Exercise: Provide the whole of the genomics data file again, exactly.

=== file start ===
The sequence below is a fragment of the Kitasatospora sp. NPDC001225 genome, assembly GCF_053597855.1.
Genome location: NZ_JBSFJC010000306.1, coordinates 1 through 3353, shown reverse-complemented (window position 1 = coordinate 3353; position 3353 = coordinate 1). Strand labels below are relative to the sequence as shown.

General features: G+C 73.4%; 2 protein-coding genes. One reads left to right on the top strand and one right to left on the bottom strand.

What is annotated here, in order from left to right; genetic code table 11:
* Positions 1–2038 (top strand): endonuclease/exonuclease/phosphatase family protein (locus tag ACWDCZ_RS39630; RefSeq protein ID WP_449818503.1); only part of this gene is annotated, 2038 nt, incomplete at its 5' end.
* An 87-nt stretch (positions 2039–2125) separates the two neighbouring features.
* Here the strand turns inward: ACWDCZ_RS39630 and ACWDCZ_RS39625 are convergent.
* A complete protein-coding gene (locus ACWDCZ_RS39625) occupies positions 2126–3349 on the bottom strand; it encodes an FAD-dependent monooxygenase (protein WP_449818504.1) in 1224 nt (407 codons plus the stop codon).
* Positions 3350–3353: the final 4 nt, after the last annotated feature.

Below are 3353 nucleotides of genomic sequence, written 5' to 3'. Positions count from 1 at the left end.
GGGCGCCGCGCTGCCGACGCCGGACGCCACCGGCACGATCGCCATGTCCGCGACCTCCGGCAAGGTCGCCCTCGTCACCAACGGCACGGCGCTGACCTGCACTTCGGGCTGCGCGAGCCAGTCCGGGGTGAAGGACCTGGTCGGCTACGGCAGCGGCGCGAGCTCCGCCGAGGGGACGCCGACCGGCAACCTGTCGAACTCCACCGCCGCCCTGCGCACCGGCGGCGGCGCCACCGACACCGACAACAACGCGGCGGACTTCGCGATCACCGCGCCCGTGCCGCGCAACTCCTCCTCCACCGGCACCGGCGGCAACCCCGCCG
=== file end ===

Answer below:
The sequence below is a fragment of the Kitasatospora sp. NPDC001225 genome, assembly GCF_053597855.1.
Genome location: NZ_JBSFJC010000306.1, coordinates 1 through 3353, shown reverse-complemented (window position 1 = coordinate 3353; position 3353 = coordinate 1). Strand labels below are relative to the sequence as shown.

General features: G+C 73.4%; 2 protein-coding genes. One reads left to right on the top strand and one right to left on the bottom strand.

What is annotated here, in order from left to right; genetic code table 11:
* Positions 1–2038 (top strand): endonuclease/exonuclease/phosphatase family protein (locus tag ACWDCZ_RS39630; RefSeq protein ID WP_449818503.1); only part of this gene is annotated, 2038 nt, incomplete at its 5' end.
* An 87-nt stretch (positions 2039–2125) separates the two neighbouring features.
* Here the strand turns inward: ACWDCZ_RS39630 and ACWDCZ_RS39625 are convergent.
* A complete protein-coding gene (locus ACWDCZ_RS39625) occupies positions 2126–3349 on the bottom strand; it encodes an FAD-dependent monooxygenase (protein WP_449818504.1) in 1224 nt (407 codons plus the stop codon).
* Positions 3350–3353: the final 4 nt, after the last annotated feature.

Below are 3353 nucleotides of genomic sequence, written 5' to 3'. Positions count from 1 at the left end.
GGGCGCCGCGCTGCCGACGCCGGACGCCACCGGCACGATCGCCATGTCCGCGACCTCCGGCAAGGTCGCCCTCGTCACCAACGGCACGGCGCTGACCTGCACTTCGGGCTGCGCGAGCCAGTCCGGGGTGAAGGACCTGGTCGGCTACGGCAGCGGCGCGAGCTCCGCCGAGGGGACGCCGACCGGCAACCTGTCGAACTCCACCGCCGCCCTGCGCACCGGCGGCGGCGCCACCGACACCGACAACAACGCGGCGGACTTCGCGATCACCGCGCCCGTGCCGCGCAACTCCTCCTCCACCGGCACCGGCGGCAACCCCGCCG